Chinese PC manufacturer Lenovo made the news in a big way this week, but unfortunately these weren't good news for anybody.
So what is all this fuss about and what is Superfish? This is the definition from Lenovo prior to the big debacle:
Superfish comes with Lenovo consumer products only and is a technology that helps users find and discover products visually. The technology instantly analyzes images on the web and presents identical and similar product offers that may have lower prices, helping users search for images without knowing exactly what an item is called or how to describe it in a typical text-based search engine.This may sound like great new technology but users have to read between the lines:
Superfish is a piece of software that came pre-installed on some Lenovo PCs which is able to directly inject ads into your browser as well as intercept encrypted communications (HTTPS) by acting as man-in-the-middle (MitM).
The company providing MitM capabilities, Komodia, was boasting about this undefeatable technology they had developed:
Browser companies (Mozilla, Google, Microsoft) limit the usage of Toolbars and browser extension. Soon users will only be able install extensions approved by Google on Chrome. This has led to media companies to adapt with an almost certain loss of revenues, at an attempt to comply with new challenging regulations. Happily Komodia can help with these challenges via the ad injection SDK. Additionally supporting Safari and Opera, two browsers that are not monetize by current plugins solutions.This seems like a clever way to bypass most security software and leave end users clueless about what is happening. There is no doubt that this kind of practice is within the realm of adware, perhaps even malware. Again, quoting the now offline Komodia website:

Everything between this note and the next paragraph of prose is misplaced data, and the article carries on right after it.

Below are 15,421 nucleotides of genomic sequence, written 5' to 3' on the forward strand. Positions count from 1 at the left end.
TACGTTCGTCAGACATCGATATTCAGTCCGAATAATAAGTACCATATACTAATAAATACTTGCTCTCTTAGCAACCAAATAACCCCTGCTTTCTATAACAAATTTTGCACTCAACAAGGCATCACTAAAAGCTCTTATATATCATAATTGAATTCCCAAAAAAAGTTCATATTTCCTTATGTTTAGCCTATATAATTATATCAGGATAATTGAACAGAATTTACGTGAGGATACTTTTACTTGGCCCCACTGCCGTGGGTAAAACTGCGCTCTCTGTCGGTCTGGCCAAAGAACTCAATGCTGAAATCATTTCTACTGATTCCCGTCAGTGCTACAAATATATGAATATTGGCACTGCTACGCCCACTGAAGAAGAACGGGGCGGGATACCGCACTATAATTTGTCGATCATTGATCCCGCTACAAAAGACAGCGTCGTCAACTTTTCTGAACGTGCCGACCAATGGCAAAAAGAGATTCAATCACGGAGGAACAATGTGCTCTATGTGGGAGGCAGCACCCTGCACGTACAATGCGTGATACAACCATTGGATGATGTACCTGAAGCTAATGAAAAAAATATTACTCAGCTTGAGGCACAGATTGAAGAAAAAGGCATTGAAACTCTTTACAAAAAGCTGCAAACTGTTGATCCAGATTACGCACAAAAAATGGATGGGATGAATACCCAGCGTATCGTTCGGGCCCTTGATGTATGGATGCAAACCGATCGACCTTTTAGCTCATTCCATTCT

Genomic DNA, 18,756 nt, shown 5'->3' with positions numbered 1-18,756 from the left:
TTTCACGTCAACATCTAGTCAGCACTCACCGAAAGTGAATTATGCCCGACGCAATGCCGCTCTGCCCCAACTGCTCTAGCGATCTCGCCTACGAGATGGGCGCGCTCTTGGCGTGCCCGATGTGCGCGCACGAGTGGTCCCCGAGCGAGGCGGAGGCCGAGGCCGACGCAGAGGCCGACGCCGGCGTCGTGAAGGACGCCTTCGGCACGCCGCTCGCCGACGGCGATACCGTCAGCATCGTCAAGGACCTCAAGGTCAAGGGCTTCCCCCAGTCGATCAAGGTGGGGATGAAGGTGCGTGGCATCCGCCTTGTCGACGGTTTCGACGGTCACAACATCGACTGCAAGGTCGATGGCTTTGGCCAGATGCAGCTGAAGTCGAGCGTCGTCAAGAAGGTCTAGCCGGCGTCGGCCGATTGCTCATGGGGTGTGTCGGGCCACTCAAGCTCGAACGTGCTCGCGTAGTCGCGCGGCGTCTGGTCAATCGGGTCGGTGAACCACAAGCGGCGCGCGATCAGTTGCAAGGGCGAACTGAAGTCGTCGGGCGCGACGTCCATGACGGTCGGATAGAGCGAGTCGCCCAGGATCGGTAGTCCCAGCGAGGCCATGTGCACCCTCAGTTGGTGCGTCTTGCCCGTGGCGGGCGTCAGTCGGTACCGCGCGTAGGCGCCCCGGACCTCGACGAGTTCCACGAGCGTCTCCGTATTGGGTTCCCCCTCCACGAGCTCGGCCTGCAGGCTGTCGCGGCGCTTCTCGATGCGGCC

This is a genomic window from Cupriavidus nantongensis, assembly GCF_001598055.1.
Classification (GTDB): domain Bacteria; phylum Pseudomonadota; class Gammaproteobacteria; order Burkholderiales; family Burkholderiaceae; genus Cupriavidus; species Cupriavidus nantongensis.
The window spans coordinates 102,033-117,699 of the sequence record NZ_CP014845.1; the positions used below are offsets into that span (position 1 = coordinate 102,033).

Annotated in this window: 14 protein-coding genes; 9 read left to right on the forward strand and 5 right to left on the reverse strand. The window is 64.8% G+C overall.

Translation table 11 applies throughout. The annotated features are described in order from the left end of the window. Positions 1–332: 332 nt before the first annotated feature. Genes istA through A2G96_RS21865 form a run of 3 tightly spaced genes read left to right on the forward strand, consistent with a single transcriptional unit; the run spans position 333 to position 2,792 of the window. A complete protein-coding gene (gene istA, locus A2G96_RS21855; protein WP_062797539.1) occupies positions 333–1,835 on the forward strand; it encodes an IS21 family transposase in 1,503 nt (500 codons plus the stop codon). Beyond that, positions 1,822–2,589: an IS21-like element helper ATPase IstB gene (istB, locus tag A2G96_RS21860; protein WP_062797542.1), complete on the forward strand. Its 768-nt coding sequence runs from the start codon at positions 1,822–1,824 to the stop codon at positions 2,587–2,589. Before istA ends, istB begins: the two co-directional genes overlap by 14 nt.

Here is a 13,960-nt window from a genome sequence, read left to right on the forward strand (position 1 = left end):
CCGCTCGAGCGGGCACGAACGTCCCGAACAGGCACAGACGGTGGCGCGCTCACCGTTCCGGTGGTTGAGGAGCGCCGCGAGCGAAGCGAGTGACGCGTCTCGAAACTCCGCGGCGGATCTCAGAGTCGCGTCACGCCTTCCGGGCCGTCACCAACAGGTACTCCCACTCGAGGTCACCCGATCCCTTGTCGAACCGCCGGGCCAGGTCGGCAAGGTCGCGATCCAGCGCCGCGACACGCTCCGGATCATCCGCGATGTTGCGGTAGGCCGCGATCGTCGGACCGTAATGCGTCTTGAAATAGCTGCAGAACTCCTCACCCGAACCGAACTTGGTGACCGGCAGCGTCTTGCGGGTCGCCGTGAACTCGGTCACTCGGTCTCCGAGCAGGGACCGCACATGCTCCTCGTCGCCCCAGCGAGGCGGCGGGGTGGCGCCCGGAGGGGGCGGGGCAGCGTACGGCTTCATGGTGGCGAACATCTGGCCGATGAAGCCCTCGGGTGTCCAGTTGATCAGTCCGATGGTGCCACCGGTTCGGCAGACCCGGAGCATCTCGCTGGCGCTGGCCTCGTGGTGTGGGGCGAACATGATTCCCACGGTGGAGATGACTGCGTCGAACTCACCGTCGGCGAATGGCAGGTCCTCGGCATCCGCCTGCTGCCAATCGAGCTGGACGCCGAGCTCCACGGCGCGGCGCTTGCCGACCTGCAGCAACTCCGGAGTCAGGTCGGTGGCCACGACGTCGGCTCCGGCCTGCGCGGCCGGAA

However, Lenovo initially downplayed the security risks:
Lenovo Security Advisory: LEN-2015-010
Potential Impact: Man-in-the-Middle Attack
On top of undesirable ads being literally forced into your browser, Superfish also introduces major vulnerabilities because it uses a valid encryption certificate which has already been compromised.
Attackers on the same network (i.e. your local coffee shop) can now read all your encrypted communications as well as spoof legitimate websites with phishing pages.
To find out if you are affected, you can visit this site.
Additionally, we have a full removal guide for Superfish and the dodgy certificate.
The online community will not stand for such intrusions in privacy and poor security implementations whether it comes from governments, Adware companies or PC manufacturers.
The best we can hope from this fiasco is that the message has been sent loud and clear to any other companies even thinking of going down that path.
Thanks to Pieter Arntz and JP Taggart for additional research assistance.